Going on in the essay Moore talks about why his proof is good, and how proving that something existed in the past external world helps him with his present proof. All of this leads up to the final paragraph of the essay where Wittgenstein and others get most of their food for argument. I will simply cite it and discuss it thereafter:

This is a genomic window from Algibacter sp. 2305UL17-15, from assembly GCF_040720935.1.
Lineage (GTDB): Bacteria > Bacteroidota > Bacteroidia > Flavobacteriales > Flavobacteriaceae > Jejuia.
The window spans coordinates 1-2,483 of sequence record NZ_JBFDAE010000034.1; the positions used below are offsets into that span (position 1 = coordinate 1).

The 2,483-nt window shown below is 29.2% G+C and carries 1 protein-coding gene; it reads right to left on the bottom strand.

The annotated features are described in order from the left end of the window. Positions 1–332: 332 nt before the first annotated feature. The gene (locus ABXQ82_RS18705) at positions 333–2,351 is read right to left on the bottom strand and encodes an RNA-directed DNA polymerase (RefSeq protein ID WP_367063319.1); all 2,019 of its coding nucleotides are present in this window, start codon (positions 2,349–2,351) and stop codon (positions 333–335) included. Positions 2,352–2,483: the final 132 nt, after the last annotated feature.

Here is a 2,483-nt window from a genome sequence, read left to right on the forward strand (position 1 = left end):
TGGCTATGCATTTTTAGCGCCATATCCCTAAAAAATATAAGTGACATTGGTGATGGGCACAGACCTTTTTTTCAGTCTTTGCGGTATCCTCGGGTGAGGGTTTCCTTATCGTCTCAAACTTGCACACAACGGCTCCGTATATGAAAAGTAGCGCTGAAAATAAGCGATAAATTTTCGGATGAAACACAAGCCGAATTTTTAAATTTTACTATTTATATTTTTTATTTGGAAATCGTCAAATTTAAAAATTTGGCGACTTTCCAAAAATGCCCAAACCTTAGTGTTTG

“But another reason why some people would feel dissatisfied with my proofs is, I think, not merely that they want a proof of something which I haven’t proved, but that they think that, if I cannot give such extra proofs, then the proofs that I have given are not conclusive proofs at all. And this, I think, is a definite mistake. They would say: ” If you cannot prove your premiss that here is one hand and here is another, then you do not know it. But you yourself have admitted that, if you did not know it, then your proof was not conclusive. Therefore, your proof was not, as you say it was, a conclusive proof.” This view that, if I cannot prove such things as these, I do not know them, is, I think, the view that Kant was expressing in the sentence which I quoted at the beginning of this lecture, when he implies that so long as we have no proof of the existence of external things, their existence must be accepted merely on faith. He means to say, I think, that if I cannot prove that there is a hand here, I must accept it merely as a matter of faith – I cannot know it. Such a view, thought it has been very common among philosophers, can, I think, be shown to be wrong – though shown only by the use of premisses which are not known to be true, unless we do know of the existence of external things. I can know things, which I cannot prove; and among things which I certainly did know, even if (as I think) I could not prove them, were the premises of my two proofs. I should say, therefore, that those, if any, who are dissatisfied with these proofs merely on the ground that I did not know their premisses, have no good reason for their dissatisfaction” (Moore).